- Microcontroller configuration.
- Memory and registers initialization.
- Base address initialization (interrupts and vector table).
All the cores shall execute their dedicated startup code, Autosar requires the master core to initialize itself at the power-on time; while the other cores can be initialized using the OS initialization.
During the pre-OS phase (before the synchronization of OS init-core), the function EcuMIniti() is called, which initializes the ECU manager to check if the master core is present to command the unique initialization of ECU drivers, this initialization cannot be done by any slave core. Later on, all the slave cores are initialized, this initialization is performed by the increment of counters of the master core through the API StartCore() until this increment match the number of available cores. After EcuMInit() had returned and all the slave cores had been initialized, EcuM_StartOS() is called to start the pos-OS phase.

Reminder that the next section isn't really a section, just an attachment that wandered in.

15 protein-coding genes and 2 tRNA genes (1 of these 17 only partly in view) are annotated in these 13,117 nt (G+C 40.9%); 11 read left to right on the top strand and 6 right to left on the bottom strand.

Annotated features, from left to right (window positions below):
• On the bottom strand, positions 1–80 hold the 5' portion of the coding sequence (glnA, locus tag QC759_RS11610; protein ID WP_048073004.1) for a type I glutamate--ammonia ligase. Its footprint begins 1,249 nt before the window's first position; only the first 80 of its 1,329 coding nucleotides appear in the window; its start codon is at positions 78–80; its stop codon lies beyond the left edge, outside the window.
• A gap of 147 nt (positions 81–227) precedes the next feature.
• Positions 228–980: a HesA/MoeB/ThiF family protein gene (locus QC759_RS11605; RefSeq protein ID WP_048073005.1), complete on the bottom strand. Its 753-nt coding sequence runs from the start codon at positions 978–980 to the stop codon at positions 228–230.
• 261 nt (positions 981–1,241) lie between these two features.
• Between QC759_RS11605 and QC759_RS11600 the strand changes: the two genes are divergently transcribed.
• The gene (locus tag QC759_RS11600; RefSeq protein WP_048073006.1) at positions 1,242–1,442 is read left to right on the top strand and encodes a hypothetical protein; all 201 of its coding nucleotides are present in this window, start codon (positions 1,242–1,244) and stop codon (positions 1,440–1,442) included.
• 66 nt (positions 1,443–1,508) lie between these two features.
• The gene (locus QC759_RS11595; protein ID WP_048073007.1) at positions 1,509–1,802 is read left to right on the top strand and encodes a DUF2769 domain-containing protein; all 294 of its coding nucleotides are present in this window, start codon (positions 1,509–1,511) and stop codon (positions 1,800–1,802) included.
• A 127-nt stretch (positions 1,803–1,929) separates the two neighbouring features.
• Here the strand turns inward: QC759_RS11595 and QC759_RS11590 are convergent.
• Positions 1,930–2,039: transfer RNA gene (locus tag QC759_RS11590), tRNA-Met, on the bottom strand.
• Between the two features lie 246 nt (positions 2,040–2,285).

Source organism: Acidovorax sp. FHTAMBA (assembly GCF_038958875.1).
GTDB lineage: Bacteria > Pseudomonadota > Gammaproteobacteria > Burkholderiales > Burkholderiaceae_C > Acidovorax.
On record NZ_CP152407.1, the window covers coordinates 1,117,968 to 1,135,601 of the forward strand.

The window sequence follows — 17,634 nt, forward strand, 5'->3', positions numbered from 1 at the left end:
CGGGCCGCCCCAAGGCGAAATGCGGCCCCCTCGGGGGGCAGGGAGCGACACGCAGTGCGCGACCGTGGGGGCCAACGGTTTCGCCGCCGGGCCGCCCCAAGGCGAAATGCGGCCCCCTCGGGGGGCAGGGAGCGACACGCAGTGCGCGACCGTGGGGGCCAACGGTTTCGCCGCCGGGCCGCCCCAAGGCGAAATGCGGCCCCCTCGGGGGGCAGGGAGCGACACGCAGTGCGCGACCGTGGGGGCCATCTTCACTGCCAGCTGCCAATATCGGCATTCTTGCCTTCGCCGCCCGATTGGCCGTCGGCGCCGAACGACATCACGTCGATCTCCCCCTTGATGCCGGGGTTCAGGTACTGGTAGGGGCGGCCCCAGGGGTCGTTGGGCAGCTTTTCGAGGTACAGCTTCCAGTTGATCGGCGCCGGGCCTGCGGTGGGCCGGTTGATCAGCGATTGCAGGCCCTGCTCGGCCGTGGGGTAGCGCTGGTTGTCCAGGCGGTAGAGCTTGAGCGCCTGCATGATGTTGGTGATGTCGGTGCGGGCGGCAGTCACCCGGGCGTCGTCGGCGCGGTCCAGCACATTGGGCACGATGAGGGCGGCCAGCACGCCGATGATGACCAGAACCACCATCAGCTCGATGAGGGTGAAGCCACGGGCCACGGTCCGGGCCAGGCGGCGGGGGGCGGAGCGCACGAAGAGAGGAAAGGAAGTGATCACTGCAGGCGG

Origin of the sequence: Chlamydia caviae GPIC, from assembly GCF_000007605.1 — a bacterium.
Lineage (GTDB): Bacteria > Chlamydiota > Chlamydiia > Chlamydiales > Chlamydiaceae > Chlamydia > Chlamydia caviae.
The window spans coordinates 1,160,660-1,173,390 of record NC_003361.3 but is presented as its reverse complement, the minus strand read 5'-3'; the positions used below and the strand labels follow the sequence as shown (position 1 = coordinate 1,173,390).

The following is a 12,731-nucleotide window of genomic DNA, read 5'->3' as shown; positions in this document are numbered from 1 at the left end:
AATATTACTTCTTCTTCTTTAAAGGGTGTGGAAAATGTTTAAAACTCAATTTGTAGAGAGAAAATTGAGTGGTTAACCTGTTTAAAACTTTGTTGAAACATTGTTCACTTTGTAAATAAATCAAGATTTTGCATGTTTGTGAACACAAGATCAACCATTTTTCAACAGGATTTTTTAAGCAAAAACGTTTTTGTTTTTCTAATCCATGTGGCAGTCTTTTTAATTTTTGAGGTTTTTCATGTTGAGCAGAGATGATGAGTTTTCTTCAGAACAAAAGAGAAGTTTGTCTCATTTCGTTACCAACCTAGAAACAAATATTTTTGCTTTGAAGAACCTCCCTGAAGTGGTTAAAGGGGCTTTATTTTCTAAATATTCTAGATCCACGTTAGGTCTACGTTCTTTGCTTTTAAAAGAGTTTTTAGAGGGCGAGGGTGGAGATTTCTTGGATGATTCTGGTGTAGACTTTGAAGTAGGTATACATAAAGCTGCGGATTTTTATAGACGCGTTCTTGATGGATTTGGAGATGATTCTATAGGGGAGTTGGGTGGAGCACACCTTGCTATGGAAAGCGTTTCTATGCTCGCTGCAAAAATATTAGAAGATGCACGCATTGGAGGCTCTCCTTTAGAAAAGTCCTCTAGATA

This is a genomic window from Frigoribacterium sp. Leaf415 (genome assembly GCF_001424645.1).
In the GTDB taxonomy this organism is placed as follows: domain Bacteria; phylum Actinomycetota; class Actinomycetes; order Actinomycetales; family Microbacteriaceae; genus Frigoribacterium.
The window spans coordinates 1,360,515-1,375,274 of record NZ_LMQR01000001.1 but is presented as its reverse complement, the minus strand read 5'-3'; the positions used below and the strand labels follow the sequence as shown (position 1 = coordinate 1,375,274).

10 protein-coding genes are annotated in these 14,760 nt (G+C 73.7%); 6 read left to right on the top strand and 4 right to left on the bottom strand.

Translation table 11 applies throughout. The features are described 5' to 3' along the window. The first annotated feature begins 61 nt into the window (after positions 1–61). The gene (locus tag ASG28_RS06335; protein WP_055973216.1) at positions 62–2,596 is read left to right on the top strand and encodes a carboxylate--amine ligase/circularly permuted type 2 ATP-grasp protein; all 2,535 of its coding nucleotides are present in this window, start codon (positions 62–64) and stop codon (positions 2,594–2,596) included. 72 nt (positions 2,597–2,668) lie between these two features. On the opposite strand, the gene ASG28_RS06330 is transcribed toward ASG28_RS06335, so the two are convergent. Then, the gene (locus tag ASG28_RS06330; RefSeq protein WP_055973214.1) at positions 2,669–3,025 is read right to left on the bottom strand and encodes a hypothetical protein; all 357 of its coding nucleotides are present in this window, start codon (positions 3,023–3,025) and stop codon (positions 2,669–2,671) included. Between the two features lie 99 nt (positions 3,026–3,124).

The first synchronization during the Startup phase waits that all the cores had been initialized, the second synchronization is the Startup phase that makes that the master core waits until all the slave core RTE context had been initialized correctly. Before initializing their own RTE, the slave cores check if the master core RTE is already started.
The shutdown process is started by the Mode Management of BSW and EcuM and using a sequence of state changes such as the following example:
- BSW Core state == RUN
- Publish shutdown request
- Apply housekeeping throughout the BSW modules.
- BSW Core state change to PrepShutDown
- ShutdownFinished is set.
- EcuM_GoDown() called
- The Ecu is off.
The shutdown is triggered by the ShutdownAllCores() function from the master core (slave core cannot command the ECU shutdown directly), then the master core distributes the shutdown request to all the slave cores, and all the cores would call EcuM_GoDown() to request the Shutdown Hook from their OS application, at this point, one synchronization among cores is performed before calling all the Shutdown hooks. In the end, one callout of the master called EcuM_WaitForSlaveCores() is waiting for the slave core shutdown to be ready to turn off the ECU entirely.
Multicore BSW Split Feature